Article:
Sadness is perhaps the best-known negative emotion, and often seen as the opposite of happiness. Everything that we gain in life, we ultimately also lose. We feel sad when we lose something important, which can be material possessions (e.g., losing your favorite shoes), financial assets (e.g., losing your money on the stock market), a relationship (e.g., going through a breakup), a social status (e.g., cease to be admired), or a pleasure (e.g., giving up smoking)1. The loss itself can take place in many ways, depending on the thing that is lost – it can literally get lost, but also irreparably damage, cease, vanish, pass away, decrease or irrevocably change.
People who are sad are essentially trying to deal with their loss, and to accommodate for life without the cherished thing. Depending on the weight of the loss this can take minutes (e.g., after losing one’s seat on the bus) to years (e.g., after losing a dear friend). Sad people often have the urge to stop their regular activities and reflect on their situation2. For grave losses, this can become a reflection on one’s own finite existence3. Some people prefer to do this alone, while others seek company to process the loss together. People’s bodies facilitate this by decreasing physical energy and increasing mental energy, which is why people will be in the mood for passive activities rather than active ones. Apart from the need to make sense of the loss, people also have a desire for physical reward (e.g., comfort food) and social comfort (e.g., spending time with family or close friends)4.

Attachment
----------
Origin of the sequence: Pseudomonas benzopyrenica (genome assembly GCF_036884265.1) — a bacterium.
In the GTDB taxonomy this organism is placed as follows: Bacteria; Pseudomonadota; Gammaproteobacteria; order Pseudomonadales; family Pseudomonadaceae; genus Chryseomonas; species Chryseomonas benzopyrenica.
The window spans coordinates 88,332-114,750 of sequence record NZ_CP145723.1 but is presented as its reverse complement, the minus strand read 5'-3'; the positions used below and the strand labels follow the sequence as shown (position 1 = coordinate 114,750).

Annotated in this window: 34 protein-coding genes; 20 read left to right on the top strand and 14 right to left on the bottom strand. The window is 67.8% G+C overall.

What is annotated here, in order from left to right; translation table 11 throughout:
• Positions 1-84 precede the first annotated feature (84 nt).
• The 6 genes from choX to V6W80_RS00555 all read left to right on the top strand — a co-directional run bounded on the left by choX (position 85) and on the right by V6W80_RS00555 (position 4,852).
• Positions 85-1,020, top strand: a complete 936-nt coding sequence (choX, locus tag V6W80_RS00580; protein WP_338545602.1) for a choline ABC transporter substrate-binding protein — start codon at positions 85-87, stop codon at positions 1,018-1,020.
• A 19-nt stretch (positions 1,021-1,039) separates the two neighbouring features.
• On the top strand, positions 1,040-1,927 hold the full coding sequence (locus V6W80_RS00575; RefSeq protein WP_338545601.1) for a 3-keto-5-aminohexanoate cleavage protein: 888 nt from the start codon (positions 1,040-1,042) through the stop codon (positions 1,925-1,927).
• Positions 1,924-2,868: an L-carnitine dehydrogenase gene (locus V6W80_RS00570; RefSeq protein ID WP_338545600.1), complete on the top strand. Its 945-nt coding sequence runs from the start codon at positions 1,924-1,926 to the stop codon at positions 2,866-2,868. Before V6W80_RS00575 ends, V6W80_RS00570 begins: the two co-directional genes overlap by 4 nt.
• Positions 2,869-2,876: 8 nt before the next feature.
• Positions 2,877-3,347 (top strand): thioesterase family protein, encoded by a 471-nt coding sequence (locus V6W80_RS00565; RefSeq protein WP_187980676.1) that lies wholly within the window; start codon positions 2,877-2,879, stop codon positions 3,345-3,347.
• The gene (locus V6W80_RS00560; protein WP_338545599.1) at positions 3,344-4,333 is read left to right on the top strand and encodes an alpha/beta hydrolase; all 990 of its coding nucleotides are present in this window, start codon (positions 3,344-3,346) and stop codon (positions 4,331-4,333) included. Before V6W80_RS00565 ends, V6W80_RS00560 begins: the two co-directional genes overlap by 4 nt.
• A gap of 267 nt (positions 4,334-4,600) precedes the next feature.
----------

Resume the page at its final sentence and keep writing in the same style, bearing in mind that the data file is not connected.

In the comic, Murphy has just learned that he lost his job. As his work was the only thing in his life that he thought was going well, the news comes as a big blow.